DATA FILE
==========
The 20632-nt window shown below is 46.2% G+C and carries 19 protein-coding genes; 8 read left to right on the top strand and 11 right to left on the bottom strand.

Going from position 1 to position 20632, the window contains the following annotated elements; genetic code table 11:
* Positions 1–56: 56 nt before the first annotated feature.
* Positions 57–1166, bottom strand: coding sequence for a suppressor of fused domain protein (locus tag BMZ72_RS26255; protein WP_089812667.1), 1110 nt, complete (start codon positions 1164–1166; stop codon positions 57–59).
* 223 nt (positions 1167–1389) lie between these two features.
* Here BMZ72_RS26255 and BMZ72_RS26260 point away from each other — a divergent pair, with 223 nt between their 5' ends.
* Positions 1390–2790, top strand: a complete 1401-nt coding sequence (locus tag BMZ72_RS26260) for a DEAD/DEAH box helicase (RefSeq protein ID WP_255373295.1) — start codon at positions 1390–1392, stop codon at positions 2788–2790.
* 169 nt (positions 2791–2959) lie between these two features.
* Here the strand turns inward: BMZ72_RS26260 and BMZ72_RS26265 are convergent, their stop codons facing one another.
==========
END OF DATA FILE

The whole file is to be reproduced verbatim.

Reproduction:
The 20632-nt window shown below is 46.2% G+C and carries 19 protein-coding genes; 8 read left to right on the top strand and 11 right to left on the bottom strand.

Going from position 1 to position 20632, the window contains the following annotated elements; genetic code table 11:
* Positions 1–56: 56 nt before the first annotated feature.
* Positions 57–1166, bottom strand: coding sequence for a suppressor of fused domain protein (locus tag BMZ72_RS26255; protein WP_089812667.1), 1110 nt, complete (start codon positions 1164–1166; stop codon positions 57–59).
* 223 nt (positions 1167–1389) lie between these two features.
* Here BMZ72_RS26255 and BMZ72_RS26260 point away from each other — a divergent pair, with 223 nt between their 5' ends.
* Positions 1390–2790, top strand: a complete 1401-nt coding sequence (locus tag BMZ72_RS26260) for a DEAD/DEAH box helicase (RefSeq protein ID WP_255373295.1) — start codon at positions 1390–1392, stop codon at positions 2788–2790.
* 169 nt (positions 2791–2959) lie between these two features.
* Here the strand turns inward: BMZ72_RS26260 and BMZ72_RS26265 are convergent, their stop codons facing one another.